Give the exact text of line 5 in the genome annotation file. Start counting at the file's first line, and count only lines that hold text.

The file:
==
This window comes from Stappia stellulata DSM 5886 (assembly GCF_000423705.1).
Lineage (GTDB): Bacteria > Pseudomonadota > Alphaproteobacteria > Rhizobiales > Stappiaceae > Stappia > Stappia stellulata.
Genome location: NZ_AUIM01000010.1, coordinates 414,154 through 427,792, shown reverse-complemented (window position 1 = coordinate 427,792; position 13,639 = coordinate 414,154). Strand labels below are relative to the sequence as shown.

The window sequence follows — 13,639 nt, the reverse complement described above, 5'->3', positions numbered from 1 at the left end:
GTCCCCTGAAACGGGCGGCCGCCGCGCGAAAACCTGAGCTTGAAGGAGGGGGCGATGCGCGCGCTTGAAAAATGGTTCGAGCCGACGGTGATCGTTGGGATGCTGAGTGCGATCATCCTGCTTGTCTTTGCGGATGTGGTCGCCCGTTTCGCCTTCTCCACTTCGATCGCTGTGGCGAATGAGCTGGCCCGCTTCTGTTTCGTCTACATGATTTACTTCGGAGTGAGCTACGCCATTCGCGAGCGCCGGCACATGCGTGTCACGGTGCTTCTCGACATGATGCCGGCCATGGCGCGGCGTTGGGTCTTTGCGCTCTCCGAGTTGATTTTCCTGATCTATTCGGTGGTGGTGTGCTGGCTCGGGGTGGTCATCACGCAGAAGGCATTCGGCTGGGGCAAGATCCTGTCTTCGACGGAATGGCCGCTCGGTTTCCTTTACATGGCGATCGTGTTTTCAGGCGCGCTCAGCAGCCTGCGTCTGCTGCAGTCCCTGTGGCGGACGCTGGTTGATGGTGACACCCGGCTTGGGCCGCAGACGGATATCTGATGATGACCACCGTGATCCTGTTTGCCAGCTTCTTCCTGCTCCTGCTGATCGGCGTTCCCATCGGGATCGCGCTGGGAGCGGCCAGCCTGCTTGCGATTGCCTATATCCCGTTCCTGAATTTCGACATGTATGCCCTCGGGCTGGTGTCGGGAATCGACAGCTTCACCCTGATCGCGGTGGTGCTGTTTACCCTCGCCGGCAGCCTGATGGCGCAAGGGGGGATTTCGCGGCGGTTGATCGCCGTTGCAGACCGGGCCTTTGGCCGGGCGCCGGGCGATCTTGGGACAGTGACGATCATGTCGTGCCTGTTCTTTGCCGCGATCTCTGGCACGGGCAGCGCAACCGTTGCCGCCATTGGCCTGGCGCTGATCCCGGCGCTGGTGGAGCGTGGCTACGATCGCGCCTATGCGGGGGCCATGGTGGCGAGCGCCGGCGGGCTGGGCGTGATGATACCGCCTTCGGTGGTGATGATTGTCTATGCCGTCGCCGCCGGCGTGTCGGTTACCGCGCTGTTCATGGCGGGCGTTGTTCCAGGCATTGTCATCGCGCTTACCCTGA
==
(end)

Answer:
GTCCCCTGAAACGGGCGGCCGCCGCGCGAAAACCTGAGCTTGAAGGAGGGGGCGATGCGCGCGCTTGAAAAATGGTTCGAGCCGACGGTGATCGTTGGGATGCTGAGTGCGATCATCCTGCTTGTCTTTGCGGATGTGGTCGCCCGTTTCGCCTTCTCCACTTCGATCGCTGTGGCGAATGAGCTGGCCCGCTTCTGTTTCGTCTACATGATTTACTTCGGAGTGAGCTACGCCATTCGCGAGCGCCGGCACATGCGTGTCACGGTGCTTCTCGACATGATGCCGGCCATGGCGCGGCGTTGGGTCTTTGCGCTCTCCGAGTTGATTTTCCTGATCTATTCGGTGGTGGTGTGCTGGCTCGGGGTGGTCATCACGCAGAAGGCATTCGGCTGGGGCAAGATCCTGTCTTCGACGGAATGGCCGCTCGGTTTCCTTTACATGGCGATCGTGTTTTCAGGCGCGCTCAGCAGCCTGCGTCTGCTGCAGTCCCTGTGGCGGACGCTGGTTGATGGTGACACCCGGCTTGGGCCGCAGACGGATATCTGATGATGACCACCGTGATCCTGTTTGCCAGCTTCTTCCTGCTCCTGCTGATCGGCGTTCCCATCGGGATCGCGCTGGGAGCGGCCAGCCTGCTTGCGATTGCCTATATCCCGTTCCTGAATTTCGACATGTATGCCCTCGGGCTGGTGTCGGGAATCGACAGCTTCACCCTGATCGCGGTGGTGCTGTTTACCCTCGCCGGCAGCCTGATGGCGCAAGGGGGGATTTCGCGGCGGTTGATCGCCGTTGCAGACCGGGCCTTTGGCCGGGCGCCGGGCGATCTTGGGACAGTGACGATCATGTCGTGCCTGTTCTTTGCCGCGATCTCTGGCACGGGCAGCGCAACCGTTGCCGCCATTGGCCTGGCGCTGATCCCGGCGCTGGTGGAGCGTGGCTACGATCGCGCCTATGCGGGGGCCATGGTGGCGAGCGCCGGCGGGCTGGGCGTGATGATACCGCCTTCGGTGGTGATGATTGTCTATGCCGTCGCCGCCGGCGTGTCGGTTACCGCGCTGTTCATGGCGGGCGTTGTTCCAGGCATTGTCATCGCGCTTACCCTGA